Monday, June 8, 2015

Rant: Restaurant Reviews Ignoring Deadly Service?

There's an aspect of restaurant service with the potential to kill millions of people. Despite its importance, almost no restaurant review addresses this issue. Why not? Shouldn't a review discuss such a vital element? How can we better protect those millions of people who are at risk?

Recently on Facebook, Jacqueline Church raised an intriguing question: "Can/should a restaurant be "top" if they get a potentially life-threatening thing like food allergen handling wrong AND dismiss it cavalierly?" Jacqueline has food allergies, along with about 15 million people, so this is a matter absolutely vital to her health. She has written numerous articles about food allergies, and also trains restaurants in allergy awareness and handling. Her question made me ponder the issue, and realize my own restaurant reviews fail to address this issue.

It is rare to see any restaurant review which addresses whether a restaurant properly handles food allergies or not. About the only time that happens is when the reviewer has food allergies so is particularly aware of that issue. How a restaurant handles allergy issues is an important aspect of service, yet it is part of service that has largely been ignored so far by most restaurant reviewers. To answer Jacqueline;'s question, I don't believe a restaurant can be considered one of the "top" or "best" if it screws up allergy handling.

If that is the case, then we need to consider whether restaurant reviews should routinely address this issue or not. First, numerous restaurant reviews have length limitations so it can be a challenge to include absolutely every relevant issue. Is this an issue so important that it should be included? Second, how many reviewers properly understand the issue of allergies and can accurately assess the situation at a restaurant? I'm willing to bet that many reviewers fail to grasp the complete situation and could use some education in this regard. Third, if most restaurant reviews ignore the issue of food allergies, where can people go for that information?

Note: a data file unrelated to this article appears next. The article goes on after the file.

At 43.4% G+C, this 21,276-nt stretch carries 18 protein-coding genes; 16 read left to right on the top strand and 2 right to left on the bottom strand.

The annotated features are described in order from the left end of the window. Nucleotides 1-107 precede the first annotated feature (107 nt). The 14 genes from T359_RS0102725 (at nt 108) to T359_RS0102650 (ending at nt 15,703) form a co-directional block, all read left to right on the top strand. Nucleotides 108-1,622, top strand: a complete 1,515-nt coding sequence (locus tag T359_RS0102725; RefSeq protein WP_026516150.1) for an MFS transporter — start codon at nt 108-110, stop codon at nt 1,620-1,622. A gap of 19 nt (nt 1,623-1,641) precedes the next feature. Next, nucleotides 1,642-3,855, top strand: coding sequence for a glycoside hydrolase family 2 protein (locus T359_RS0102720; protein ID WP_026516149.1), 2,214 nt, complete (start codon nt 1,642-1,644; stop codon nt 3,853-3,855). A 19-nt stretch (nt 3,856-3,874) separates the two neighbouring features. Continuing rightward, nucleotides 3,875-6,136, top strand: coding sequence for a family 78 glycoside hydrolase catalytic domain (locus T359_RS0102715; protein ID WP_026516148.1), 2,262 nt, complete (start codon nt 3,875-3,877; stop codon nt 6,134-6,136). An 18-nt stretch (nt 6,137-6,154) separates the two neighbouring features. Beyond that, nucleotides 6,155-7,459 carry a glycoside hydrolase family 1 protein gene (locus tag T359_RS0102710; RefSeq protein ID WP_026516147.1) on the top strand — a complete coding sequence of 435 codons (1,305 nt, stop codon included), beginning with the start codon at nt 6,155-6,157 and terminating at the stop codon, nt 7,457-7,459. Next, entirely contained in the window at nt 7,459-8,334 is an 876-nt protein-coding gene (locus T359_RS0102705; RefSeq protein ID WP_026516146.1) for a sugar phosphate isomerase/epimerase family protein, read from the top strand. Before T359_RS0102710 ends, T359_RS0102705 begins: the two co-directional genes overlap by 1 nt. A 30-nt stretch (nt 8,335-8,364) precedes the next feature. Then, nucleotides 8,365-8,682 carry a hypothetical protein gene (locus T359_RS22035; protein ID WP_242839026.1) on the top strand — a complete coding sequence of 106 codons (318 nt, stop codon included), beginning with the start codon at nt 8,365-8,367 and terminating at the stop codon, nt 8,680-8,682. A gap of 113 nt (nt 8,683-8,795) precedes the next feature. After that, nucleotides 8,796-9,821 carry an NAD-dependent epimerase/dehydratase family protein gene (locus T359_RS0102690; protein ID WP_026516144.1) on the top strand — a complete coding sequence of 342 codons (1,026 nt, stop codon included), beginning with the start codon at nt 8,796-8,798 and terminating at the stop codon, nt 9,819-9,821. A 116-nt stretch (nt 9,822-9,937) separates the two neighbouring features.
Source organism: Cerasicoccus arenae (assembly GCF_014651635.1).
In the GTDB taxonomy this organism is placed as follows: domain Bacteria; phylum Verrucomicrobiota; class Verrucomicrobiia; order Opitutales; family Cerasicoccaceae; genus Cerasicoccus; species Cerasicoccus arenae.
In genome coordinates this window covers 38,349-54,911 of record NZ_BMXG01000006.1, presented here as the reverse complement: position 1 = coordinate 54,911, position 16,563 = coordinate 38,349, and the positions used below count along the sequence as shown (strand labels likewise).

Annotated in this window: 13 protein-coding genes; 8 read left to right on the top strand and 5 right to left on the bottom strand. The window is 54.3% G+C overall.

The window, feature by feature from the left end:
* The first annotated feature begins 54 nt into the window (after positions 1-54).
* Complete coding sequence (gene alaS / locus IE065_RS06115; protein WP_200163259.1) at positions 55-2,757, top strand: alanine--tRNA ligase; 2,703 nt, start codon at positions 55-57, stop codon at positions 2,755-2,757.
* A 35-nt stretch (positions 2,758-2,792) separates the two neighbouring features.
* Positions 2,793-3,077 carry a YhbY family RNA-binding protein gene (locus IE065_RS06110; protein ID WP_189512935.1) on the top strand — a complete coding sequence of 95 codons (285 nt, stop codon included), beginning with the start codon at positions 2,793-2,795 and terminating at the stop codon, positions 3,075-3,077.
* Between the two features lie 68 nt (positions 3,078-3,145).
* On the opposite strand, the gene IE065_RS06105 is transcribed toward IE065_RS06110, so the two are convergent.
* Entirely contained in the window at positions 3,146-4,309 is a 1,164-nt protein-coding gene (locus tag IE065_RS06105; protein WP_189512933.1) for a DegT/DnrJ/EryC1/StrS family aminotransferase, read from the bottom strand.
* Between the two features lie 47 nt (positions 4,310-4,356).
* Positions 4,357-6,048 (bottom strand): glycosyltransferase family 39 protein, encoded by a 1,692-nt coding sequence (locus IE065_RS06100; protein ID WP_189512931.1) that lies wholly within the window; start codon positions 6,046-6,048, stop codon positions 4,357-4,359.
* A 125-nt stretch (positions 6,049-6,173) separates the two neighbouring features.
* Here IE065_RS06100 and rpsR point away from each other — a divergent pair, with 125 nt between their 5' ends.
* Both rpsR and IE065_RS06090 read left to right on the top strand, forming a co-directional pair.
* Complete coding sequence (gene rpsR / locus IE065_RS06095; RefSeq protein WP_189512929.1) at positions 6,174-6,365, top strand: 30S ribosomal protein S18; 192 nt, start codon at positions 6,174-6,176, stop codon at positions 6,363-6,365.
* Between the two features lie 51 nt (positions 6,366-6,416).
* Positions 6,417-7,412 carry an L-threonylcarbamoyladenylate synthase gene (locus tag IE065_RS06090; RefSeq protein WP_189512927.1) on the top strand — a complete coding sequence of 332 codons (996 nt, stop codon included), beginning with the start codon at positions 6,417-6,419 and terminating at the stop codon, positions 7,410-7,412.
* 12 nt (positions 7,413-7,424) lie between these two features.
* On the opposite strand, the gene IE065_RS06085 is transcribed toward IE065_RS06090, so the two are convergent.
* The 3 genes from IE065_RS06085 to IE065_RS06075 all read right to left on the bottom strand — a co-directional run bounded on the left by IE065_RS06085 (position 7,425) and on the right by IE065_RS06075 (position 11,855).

Though it would be beneficial for most restaurant reviews to address this issue, maybe a matter of such vital importance, a potential life threatening matter, would be better served by a different forum. Would you want to rely upon a single line in a published restaurant review mentioning that the restaurant handles allergies well? Or would you prefer a more detailed explanation of how the restaurant addressed food allergies? I think the latter would be far more useful.

Maybe a better solution would be to have a website dedicated to reviews of how restaurants handle food allergies. It would be better to have knowledgeable individuals discuss the specifics, to provide the necessary details for those at risk. There have been a few articles, published over the last few years, providing lists of restaurants which best handle food allergies, but I'm unaware of any central website that reviews Boston area restaurants about these matters. It would be great to see more articles in the future too, but there is still a need for such a central website.

Your thoughts?


Jacqueline Church said...

There is a site called Allergy Eats. I've seldom used it myself because the interface often lacks the restaurant I'm dining at. I will say that it's undergoing an overhaul now. I hope it will include a better search and user interface in the next iteration. It doesn't have to be the center of a review but certainly serving me something that could kill me is at least as important as serving someone a glass of wine that's a different year than the bottle ordered?

I always reach out to the restaurant before hand, I dine at less busy times (hello Tuesday at 530), I bring my chef card. These are all tips I outlined in my Washington Post article. I would rather have a restaurant say "sorry we just aren't comfortable serving you safely" than "yes" and get it wrong.

I'm continually disappointed when the response to my fair, detailed follow up (what went right and what went wrong) and an offer of training (short money, fits into premeal staff meeting) is "we're all set" -- not even a "sorry we made you sick, we'll look into this."

They just don't care is my only conclusion. Very good - otherwise - restaurants you would be surprised. Imagine if you found a shard of glass in your dinner? Would you expect the restaurant to dismiss it as "we're all good"?

As Ming Tsai says, people don't eat out alone as often as they go with a group, what restaurant wants to turn away business or make guests sick? or worse?

Dining is a social activity. Most people go into hospitality to make people happy not sick. There's a huge disconnect in this one arena and the bad news is allergies and intolerances are on the rise.

Let's take the "hospital" out of "hospitality" and treat all diners with respect.

susan Holaday said...

Really excellent post, Richard! Jacqueline did a guest column for, my industry publication that is 90 years old this year. I agree that this is an issue that must not be treated dismissively by restaurants. The number of gluten allergy cases keeps rising in this country and those who push it aside thinking being gluten-free is merely a 'trend' are making a big mistake. If one customer eats something he is that sensitive to in your restaurant and goes into anaphylactic shock you are in serious trouble. Everyone, like you, who raise awareness, should be applauded!